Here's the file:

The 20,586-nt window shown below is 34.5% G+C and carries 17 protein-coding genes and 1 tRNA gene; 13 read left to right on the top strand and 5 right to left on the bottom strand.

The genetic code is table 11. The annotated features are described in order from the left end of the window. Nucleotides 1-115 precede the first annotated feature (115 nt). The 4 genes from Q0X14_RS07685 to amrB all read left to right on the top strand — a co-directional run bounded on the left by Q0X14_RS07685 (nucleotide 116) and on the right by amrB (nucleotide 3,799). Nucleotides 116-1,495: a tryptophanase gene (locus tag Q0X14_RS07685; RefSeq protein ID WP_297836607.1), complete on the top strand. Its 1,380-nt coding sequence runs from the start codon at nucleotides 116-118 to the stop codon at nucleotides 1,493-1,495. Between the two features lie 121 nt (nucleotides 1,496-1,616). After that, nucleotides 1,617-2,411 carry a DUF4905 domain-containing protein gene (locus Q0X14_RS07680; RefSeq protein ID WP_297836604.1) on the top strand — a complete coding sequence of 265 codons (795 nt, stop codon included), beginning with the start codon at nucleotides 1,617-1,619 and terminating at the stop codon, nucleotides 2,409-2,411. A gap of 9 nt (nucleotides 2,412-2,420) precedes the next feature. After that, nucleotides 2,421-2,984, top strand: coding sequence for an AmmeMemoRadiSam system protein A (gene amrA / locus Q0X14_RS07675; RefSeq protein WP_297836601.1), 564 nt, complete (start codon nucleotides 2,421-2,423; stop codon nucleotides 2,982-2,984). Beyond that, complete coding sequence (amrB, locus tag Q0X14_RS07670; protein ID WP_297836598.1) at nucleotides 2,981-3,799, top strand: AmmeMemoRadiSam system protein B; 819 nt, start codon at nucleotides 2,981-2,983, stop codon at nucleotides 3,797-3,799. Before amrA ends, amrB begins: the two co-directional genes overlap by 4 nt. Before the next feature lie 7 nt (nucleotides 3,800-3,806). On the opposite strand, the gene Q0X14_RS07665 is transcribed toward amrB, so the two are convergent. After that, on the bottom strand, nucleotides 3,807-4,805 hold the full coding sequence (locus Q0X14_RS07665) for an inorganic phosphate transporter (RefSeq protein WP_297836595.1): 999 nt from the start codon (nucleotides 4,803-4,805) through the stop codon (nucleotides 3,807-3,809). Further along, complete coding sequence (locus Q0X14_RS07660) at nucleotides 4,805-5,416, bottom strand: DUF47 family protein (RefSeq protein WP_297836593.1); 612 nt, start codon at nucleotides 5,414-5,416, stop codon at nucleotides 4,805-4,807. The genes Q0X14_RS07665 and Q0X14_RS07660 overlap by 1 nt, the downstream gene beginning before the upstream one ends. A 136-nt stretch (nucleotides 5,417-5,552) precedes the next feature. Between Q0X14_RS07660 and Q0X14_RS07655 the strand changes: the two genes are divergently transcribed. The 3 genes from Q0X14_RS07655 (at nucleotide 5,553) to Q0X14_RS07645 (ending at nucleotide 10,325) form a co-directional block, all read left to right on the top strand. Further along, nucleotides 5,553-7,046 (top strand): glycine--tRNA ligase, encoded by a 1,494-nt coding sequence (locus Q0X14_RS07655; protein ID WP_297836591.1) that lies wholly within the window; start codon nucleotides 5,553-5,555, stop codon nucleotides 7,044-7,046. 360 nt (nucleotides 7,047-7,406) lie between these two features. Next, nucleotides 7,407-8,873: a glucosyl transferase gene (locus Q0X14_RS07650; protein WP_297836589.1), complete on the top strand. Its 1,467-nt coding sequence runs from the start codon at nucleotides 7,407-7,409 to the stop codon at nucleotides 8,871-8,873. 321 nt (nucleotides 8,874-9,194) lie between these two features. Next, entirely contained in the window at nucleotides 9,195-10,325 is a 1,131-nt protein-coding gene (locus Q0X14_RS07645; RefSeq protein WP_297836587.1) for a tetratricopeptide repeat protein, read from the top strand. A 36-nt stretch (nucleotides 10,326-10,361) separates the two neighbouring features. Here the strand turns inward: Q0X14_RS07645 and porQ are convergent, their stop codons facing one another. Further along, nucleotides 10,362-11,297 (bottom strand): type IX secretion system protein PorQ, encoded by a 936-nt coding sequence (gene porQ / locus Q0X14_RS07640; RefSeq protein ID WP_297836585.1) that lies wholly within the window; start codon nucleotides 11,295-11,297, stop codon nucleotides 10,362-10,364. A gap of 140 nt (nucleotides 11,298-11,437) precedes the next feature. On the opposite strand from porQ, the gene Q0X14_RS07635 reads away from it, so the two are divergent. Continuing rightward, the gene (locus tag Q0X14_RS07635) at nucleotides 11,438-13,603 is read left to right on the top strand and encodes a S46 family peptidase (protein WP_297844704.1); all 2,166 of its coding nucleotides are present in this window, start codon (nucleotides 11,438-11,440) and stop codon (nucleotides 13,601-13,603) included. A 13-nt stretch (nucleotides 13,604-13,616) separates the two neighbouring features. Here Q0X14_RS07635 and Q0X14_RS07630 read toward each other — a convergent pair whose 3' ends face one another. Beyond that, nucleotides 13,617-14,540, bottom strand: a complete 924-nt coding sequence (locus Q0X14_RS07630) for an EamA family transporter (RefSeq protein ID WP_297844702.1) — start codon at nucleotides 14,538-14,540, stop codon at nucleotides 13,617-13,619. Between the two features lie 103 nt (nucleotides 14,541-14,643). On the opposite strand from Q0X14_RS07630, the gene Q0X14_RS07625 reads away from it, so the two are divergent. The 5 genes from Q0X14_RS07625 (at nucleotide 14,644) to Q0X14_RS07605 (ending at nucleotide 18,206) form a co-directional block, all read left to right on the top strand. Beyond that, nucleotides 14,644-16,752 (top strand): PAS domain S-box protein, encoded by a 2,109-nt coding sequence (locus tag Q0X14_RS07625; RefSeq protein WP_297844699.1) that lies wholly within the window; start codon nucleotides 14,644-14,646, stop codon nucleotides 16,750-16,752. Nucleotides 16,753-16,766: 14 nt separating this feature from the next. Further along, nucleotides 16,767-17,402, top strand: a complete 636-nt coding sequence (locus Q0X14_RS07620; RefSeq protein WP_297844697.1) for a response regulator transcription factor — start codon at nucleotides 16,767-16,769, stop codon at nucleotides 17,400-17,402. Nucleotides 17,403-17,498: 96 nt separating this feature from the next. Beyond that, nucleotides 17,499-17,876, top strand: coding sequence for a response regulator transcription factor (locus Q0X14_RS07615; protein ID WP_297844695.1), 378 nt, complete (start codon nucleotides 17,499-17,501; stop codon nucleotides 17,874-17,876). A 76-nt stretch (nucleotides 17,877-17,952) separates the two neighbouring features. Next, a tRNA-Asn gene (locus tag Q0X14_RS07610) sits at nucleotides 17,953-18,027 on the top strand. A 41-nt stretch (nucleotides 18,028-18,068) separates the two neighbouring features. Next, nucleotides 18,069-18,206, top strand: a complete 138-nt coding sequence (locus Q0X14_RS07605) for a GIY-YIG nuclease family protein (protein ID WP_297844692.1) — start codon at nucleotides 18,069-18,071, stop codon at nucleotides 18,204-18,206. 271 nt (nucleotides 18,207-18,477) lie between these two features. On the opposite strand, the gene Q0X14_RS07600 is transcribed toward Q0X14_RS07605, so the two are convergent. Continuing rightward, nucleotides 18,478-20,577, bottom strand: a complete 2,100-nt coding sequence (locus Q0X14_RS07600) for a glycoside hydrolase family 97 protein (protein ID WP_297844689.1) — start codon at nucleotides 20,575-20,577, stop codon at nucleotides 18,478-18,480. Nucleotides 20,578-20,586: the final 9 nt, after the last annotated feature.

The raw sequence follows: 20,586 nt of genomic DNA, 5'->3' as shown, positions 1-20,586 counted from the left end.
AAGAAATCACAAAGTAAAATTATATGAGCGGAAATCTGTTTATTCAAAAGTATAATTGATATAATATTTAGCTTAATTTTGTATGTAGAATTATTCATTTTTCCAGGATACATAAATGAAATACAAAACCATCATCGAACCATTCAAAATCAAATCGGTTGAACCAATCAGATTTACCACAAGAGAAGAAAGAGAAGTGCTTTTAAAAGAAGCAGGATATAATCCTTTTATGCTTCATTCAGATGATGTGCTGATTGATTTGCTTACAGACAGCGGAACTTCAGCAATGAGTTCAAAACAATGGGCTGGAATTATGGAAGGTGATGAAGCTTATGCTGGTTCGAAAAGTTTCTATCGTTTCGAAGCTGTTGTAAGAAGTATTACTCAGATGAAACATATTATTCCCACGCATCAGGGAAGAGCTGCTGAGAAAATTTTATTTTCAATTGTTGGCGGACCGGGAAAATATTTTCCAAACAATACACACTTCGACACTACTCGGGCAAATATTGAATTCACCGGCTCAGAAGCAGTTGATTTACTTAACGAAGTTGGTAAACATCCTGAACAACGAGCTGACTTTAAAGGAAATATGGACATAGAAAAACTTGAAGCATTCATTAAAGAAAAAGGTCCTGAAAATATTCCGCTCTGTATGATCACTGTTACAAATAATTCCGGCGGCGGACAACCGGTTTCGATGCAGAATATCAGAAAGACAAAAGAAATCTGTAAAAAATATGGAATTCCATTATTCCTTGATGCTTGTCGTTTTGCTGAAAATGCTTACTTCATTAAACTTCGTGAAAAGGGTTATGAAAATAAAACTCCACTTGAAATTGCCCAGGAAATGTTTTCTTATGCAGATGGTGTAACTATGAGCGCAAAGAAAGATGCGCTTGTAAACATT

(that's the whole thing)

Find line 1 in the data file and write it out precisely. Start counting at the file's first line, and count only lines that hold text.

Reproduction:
The 20,586-nt window shown below is 34.5% G+C and carries 17 protein-coding genes and 1 tRNA gene; 13 read left to right on the top strand and 5 right to left on the bottom strand.